Predicting severe hail in the WFO LWX County Warning Area: toward increased accuracy in hail size forecasts

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Wednesday, 20 January 2010
Matthew R. Kramar, NWSFO Baltimore/Washington, Sterling, VA; and J. Waters

Handout (849.0 kB)

One of the challenges in National Weather Service warning operations is differentiating radar reflectivity signatures for hail from those of very heavy rain, and subsequently identifying hail size from reflectivity patterns. This issue becomes even more complicated when storms are located over sparsely populated areas, which makes real-time confirmation of conditions nearly impossible.

Studies in this regard have already been conducted with positive results for the Northern Plains and for the Southern High Plains. Atmospheric freezing levels and storm reflectivity core heights (greater than or equal to 50dBZ) as determined from WSR-88D data were correlated in consideration of reported hail size with subsequent operational success, with the primary statistical differences believed to be a result of regional atmospheric variability (i.e. presence of an elevated mixed layer, moisture content, etc.).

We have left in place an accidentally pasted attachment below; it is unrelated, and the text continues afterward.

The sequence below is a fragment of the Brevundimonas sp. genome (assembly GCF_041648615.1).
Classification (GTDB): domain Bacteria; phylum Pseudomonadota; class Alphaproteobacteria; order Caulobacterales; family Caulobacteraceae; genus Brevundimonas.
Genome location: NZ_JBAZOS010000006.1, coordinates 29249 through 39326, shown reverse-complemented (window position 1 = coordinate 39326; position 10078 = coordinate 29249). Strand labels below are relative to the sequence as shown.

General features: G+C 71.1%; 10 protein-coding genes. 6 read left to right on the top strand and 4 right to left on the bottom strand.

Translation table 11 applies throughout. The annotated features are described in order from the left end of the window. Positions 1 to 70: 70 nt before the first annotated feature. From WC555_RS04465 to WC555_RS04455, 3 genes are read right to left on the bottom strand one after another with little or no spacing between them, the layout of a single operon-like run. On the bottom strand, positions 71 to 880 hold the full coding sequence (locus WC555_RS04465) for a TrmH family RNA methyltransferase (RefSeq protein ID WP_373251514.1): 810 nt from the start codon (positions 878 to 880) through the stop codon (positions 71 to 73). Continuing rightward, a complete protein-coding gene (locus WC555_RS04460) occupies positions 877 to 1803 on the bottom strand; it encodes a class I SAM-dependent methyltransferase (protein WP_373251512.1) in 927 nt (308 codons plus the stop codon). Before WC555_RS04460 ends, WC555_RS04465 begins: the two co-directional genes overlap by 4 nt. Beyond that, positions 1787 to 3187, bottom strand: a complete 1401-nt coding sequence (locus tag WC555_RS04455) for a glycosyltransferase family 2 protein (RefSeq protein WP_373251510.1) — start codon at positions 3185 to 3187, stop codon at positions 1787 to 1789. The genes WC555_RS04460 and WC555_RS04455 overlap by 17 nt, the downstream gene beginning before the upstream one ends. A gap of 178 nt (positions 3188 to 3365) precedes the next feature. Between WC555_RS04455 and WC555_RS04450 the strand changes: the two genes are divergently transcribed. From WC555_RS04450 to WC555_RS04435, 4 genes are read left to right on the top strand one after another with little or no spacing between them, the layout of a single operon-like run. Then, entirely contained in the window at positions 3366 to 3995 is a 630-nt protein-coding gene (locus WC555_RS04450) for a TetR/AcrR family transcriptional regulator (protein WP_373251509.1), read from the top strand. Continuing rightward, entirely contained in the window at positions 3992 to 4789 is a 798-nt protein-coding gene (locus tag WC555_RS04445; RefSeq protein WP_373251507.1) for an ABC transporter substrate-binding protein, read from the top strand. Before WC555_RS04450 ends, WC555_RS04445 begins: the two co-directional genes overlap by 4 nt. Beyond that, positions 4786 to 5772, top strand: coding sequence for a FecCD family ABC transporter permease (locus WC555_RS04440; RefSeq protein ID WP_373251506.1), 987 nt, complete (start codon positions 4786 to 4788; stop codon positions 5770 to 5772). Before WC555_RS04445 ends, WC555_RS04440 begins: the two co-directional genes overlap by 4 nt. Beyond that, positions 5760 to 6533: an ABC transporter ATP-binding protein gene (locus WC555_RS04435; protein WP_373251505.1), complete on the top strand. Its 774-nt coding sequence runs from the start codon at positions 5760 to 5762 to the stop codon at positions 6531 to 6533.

No comparable study has been conducted for the Mid-Atlantic region. The present study seeks to establish such a statistical database of severe hail events for the Mid-Atlantic region. Using methods developed by Donavon and Jungbluth, RAOB soundings from Sterling, VA and surrounding forecast offices, reflectivity data from nearby WSR-88D radars, and Storm Data reports from WFO Sterling will be used to establish comparable seasonal statistics for anticipated hail size for Mid-Atlantic region thunderstorms. This study's results are expected to better enable warning meteorologists to anticipate hail-size diameter and aid in warning decision-making with greater confidence (especially in light of potential changes to severe thunderstorm hail diameter criteria), thereby increasing average warning lead time.